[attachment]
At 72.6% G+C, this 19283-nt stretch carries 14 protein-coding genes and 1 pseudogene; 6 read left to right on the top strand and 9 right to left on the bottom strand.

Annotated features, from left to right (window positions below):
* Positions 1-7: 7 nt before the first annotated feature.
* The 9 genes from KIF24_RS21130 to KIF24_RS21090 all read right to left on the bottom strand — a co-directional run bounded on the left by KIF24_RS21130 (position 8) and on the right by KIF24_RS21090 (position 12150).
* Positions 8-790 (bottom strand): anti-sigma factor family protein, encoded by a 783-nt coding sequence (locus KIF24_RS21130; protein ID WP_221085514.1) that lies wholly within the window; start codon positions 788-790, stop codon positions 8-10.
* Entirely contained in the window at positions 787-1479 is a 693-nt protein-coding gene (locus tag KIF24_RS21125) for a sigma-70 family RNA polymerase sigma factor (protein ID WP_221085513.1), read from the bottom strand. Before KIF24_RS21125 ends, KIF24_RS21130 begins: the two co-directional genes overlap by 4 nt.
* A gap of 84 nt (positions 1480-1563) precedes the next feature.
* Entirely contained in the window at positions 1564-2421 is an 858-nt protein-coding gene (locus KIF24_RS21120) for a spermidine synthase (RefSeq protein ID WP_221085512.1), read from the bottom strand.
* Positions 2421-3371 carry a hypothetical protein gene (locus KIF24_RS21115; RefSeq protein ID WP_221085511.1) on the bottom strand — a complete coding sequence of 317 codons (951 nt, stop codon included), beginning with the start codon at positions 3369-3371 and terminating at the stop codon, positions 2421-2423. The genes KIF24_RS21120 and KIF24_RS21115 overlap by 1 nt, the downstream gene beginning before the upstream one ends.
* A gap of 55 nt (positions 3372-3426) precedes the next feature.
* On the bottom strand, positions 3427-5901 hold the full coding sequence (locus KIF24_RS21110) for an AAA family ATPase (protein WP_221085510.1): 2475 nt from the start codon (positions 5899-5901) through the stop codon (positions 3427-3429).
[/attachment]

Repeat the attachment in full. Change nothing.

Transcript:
At 72.6% G+C, this 19283-nt stretch carries 14 protein-coding genes and 1 pseudogene; 6 read left to right on the top strand and 9 right to left on the bottom strand.

Annotated features, from left to right (window positions below):
* Positions 1-7: 7 nt before the first annotated feature.
* The 9 genes from KIF24_RS21130 to KIF24_RS21090 all read right to left on the bottom strand — a co-directional run bounded on the left by KIF24_RS21130 (position 8) and on the right by KIF24_RS21090 (position 12150).
* Positions 8-790 (bottom strand): anti-sigma factor family protein, encoded by a 783-nt coding sequence (locus KIF24_RS21130; protein ID WP_221085514.1) that lies wholly within the window; start codon positions 788-790, stop codon positions 8-10.
* Entirely contained in the window at positions 787-1479 is a 693-nt protein-coding gene (locus tag KIF24_RS21125) for a sigma-70 family RNA polymerase sigma factor (protein ID WP_221085513.1), read from the bottom strand. Before KIF24_RS21125 ends, KIF24_RS21130 begins: the two co-directional genes overlap by 4 nt.
* A gap of 84 nt (positions 1480-1563) precedes the next feature.
* Entirely contained in the window at positions 1564-2421 is an 858-nt protein-coding gene (locus KIF24_RS21120) for a spermidine synthase (RefSeq protein ID WP_221085512.1), read from the bottom strand.
* Positions 2421-3371 carry a hypothetical protein gene (locus KIF24_RS21115; RefSeq protein ID WP_221085511.1) on the bottom strand — a complete coding sequence of 317 codons (951 nt, stop codon included), beginning with the start codon at positions 3369-3371 and terminating at the stop codon, positions 2421-2423. The genes KIF24_RS21120 and KIF24_RS21115 overlap by 1 nt, the downstream gene beginning before the upstream one ends.
* A gap of 55 nt (positions 3372-3426) precedes the next feature.
* On the bottom strand, positions 3427-5901 hold the full coding sequence (locus KIF24_RS21110) for an AAA family ATPase (protein WP_221085510.1): 2475 nt from the start codon (positions 5899-5901) through the stop codon (positions 3427-3429).